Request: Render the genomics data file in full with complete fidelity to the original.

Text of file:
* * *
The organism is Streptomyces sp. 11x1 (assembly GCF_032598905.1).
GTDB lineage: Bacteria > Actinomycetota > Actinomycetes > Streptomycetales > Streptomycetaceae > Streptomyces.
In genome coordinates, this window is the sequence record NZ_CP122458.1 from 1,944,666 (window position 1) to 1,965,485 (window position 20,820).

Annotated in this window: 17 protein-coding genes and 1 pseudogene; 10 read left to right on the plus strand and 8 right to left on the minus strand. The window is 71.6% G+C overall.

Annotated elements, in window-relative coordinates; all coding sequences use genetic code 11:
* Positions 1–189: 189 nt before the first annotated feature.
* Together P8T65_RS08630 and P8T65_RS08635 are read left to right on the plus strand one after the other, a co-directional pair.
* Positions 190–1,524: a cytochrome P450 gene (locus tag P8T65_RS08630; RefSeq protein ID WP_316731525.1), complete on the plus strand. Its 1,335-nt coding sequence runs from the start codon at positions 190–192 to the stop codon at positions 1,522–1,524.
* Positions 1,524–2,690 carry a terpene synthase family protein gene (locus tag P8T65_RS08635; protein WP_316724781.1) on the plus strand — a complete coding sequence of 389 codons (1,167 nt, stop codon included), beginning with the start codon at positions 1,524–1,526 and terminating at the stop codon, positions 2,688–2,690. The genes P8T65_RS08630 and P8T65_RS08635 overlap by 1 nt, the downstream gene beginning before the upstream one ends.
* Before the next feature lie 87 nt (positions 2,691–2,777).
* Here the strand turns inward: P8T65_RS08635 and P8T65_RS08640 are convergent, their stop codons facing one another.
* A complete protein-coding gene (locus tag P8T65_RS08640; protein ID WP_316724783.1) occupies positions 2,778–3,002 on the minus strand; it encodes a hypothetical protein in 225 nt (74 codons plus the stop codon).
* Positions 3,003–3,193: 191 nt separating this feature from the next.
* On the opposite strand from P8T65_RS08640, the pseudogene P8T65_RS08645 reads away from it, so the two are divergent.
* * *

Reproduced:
The organism is Streptomyces sp. 11x1 (assembly GCF_032598905.1).
GTDB lineage: Bacteria > Actinomycetota > Actinomycetes > Streptomycetales > Streptomycetaceae > Streptomyces.
In genome coordinates, this window is the sequence record NZ_CP122458.1 from 1,944,666 (window position 1) to 1,965,485 (window position 20,820).

Annotated in this window: 17 protein-coding genes and 1 pseudogene; 10 read left to right on the plus strand and 8 right to left on the minus strand. The window is 71.6% G+C overall.

Annotated elements, in window-relative coordinates; all coding sequences use genetic code 11:
* Positions 1–189: 189 nt before the first annotated feature.
* Together P8T65_RS08630 and P8T65_RS08635 are read left to right on the plus strand one after the other, a co-directional pair.
* Positions 190–1,524: a cytochrome P450 gene (locus tag P8T65_RS08630; RefSeq protein ID WP_316731525.1), complete on the plus strand. Its 1,335-nt coding sequence runs from the start codon at positions 190–192 to the stop codon at positions 1,522–1,524.
* Positions 1,524–2,690 carry a terpene synthase family protein gene (locus tag P8T65_RS08635; protein WP_316724781.1) on the plus strand — a complete coding sequence of 389 codons (1,167 nt, stop codon included), beginning with the start codon at positions 1,524–1,526 and terminating at the stop codon, positions 2,688–2,690. The genes P8T65_RS08630 and P8T65_RS08635 overlap by 1 nt, the downstream gene beginning before the upstream one ends.
* Before the next feature lie 87 nt (positions 2,691–2,777).
* Here the strand turns inward: P8T65_RS08635 and P8T65_RS08640 are convergent, their stop codons facing one another.
* A complete protein-coding gene (locus tag P8T65_RS08640; protein ID WP_316724783.1) occupies positions 2,778–3,002 on the minus strand; it encodes a hypothetical protein in 225 nt (74 codons plus the stop codon).
* Positions 3,003–3,193: 191 nt separating this feature from the next.
* On the opposite strand from P8T65_RS08640, the pseudogene P8T65_RS08645 reads away from it, so the two are divergent.